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Daily Archives: July 11, 2012

Cities Where Paychecks Stretch the Furthest

When we think of places with high salaries, big metro areas like New York, Los Angeles or San Francisco are usually the first to spring to mind. But wages are just one part of the equation: High prices in those East and West Coast cities mean the fat paychecks aren’t necessarily getting the locals ahead. When cost of living is factored in, most of the places that boast the highest effective pay turn out to be in the less celebrated and less expensive middle part of the country.

No. 1: Houston

In first place is Houston, where the average annual wage in 2011 was $59,838, eighth highest in the nation. What puts Houston at the top of the list is the region’s relatively low cost of living, which includes such things as consumer prices and services, utilities and transportation costs and, most important, housing prices: The ratio of the median home price to median annual household income in Houston is only 2.9, remarkably low for such a dynamic urban region; in San Francisco a house goes for 6.7 times the median local household income. Adjusted for cost of living, the average Houston wage of $59,838 is worth $66,933, tops in the nation.

No. 2: Silicon Valley

Only two expensive metro areas made the top 10 list. One is Silicon Valley (San Jose-Sunnyvale-Santa Clara), where the average annual wage last year of $92,556, the highest in the nation, makes up for its high costs, which includes the worst housing affordability among the 51 metro areas we considered: housing prices are nearly 7 times the local median income. Adjusted for cost of living, that $92,556 paycheck is worth $61,581, placing the Valley second on our list.

No. 3: Detroit area

One major surprise is the metro area in third place: Detroit-Warren-Livonia, Mich. This can be explained by the relatively high wages paid in the resurgent auto industry and, as reported earlier, a huge surge in well-paying STEM (science, technology, engineering and math-related) jobs. Combine this with some of the most affordable housing in the nation and sizable reductions in unemployment — down 5% in Michigan over the past two years, the largest such drop in the nation.

The rest

Most of the rest of the top 10 are relatively buoyant economies with relatively low costs of living. These include Memphis (fourth), Dallas-Fort Worth (fifth), Charlotte, N.C. (sixth), Cincinnati (seventh), Austin, Texas (eighth), and Columbus, Ohio (10th). These areas all also have housing affordability rates below 3.0 except for Austin, which clocks in at 3.5. Similar situations down the list include such mid-sized cities as Nashville (11th), St. Louis (12th), Pittsburgh (13th), Denver (15th) and New Orleans (16th).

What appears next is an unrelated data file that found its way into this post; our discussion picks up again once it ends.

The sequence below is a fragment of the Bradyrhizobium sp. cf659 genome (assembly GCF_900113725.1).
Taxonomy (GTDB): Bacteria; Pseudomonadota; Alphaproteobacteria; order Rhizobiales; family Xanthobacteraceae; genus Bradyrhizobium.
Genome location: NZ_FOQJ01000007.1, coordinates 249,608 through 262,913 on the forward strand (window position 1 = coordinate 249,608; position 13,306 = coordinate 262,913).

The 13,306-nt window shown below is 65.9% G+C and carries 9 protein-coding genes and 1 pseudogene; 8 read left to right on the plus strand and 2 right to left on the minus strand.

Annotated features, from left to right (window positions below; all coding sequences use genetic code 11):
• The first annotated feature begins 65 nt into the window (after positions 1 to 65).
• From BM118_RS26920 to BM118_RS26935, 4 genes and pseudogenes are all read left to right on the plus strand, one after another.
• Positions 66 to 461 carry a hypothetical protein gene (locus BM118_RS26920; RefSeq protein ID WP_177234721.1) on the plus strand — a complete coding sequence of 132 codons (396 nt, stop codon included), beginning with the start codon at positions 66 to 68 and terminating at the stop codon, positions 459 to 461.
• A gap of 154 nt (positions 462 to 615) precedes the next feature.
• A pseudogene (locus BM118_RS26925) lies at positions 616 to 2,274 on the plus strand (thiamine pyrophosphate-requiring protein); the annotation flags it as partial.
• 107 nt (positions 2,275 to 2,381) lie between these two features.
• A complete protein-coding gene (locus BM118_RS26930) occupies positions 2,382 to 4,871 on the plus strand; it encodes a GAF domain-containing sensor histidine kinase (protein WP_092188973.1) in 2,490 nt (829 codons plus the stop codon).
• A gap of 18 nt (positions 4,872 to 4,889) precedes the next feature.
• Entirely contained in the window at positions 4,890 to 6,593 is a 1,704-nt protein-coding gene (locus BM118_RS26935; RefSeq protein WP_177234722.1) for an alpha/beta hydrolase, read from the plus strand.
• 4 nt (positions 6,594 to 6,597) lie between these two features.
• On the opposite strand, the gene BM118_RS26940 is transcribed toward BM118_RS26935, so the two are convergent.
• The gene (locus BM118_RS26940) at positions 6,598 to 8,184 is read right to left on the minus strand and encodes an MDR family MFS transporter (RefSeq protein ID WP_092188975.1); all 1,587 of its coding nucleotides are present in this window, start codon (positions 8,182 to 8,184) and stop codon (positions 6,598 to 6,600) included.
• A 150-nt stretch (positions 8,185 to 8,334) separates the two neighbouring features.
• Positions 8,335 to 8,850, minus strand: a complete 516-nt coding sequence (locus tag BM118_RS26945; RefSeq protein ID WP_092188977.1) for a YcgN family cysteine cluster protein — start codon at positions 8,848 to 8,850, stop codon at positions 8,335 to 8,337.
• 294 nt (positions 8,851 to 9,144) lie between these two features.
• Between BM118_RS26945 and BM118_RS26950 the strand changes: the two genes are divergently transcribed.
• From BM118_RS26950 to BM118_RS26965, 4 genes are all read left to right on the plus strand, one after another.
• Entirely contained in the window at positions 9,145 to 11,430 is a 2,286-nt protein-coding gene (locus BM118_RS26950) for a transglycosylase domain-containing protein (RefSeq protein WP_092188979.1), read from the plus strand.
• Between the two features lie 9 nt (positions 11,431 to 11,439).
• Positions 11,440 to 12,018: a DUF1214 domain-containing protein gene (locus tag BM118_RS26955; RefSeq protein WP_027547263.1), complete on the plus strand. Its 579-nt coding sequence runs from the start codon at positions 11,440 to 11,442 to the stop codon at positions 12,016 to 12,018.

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The Secret to Getting a Mortgage/Refinance Rate near 3%

The headlines are buzzing: Mortgage interest rates have dropped to 3.875 percent for a 30-year fixed rate loan. Can you get a 3.875 percent interest rate? First, you have to understand that not every lender offers a loan carrying a super-low interest rate, and only people with the best credit need apply.

But there’s more to the story. If you want to land the best loan with the best rate and terms, you’ll need two things: credit and cash.

Your credit

Many borrowers don’t understand the direct link between your credit and your loan. The better your credit history and the higher your credit score, the lower your interest rate and the better your terms.

If you’ve missed some payments – or even if you’re only 30 days late on one bill – your credit history is tarnished, your credit score reduced, and your interest rate will be far higher.

Your cash outlay

But don’t forget about cash. These days, lenders want to see you walk through the door with at least 20 percent to put down on the property. If you don’t have at least 20 percent equity (if you’re refinancing) or 20 percent in cash for your down payment, your interest rate will be higher.

For example, if your credit score is 760 to 850 and you have at least 20 percent equity, you’re in the highest credit tier, which means you might qualify for an interest rate at 3.282 percent on a 30-year fixed rate loan or less than 3 percent on a 15-year fixed rate mortgage.

But if your credit score drops into the second-highest tier (700 to 759), you might only qualify for a 30-year loan at 3.504 percent. To be sure, a loan at 3.5 is still a historically amazing rate. In fact, today’s interest rates are so low that you might qualify for a loan below 4 percent even if your credit score is a 660. But you may need to have as much as 50 percent in equity or for your cash down payment.

The right lender

The key to finding a great loan with a terrific interest rate is finding the right mortgage lender to give it to you. But here’s where it gets a little sticky. There are plenty of lenders who don’t want your business. They might be overweighed with bad real estate loans, or they might not need any loans from people with less than perfect credit scores, even if you have plenty of equity in the property.

But instead of telling you they don’t want your business, they’ll just quote you an interest rate or loan terms that are, shall we say, less than palatable. By comparison, these quotes will look downright expensive.

Of course, if you don’t shop around for a lender, you won’t know that you’re being quoted an interest rate that’s too high or offered a loan program that doesn’t make sense for your finances. So talk to a variety of lenders and make sure you understand exactly what you need to do to close on a loan that offers an interest rate for less than 4 percent.

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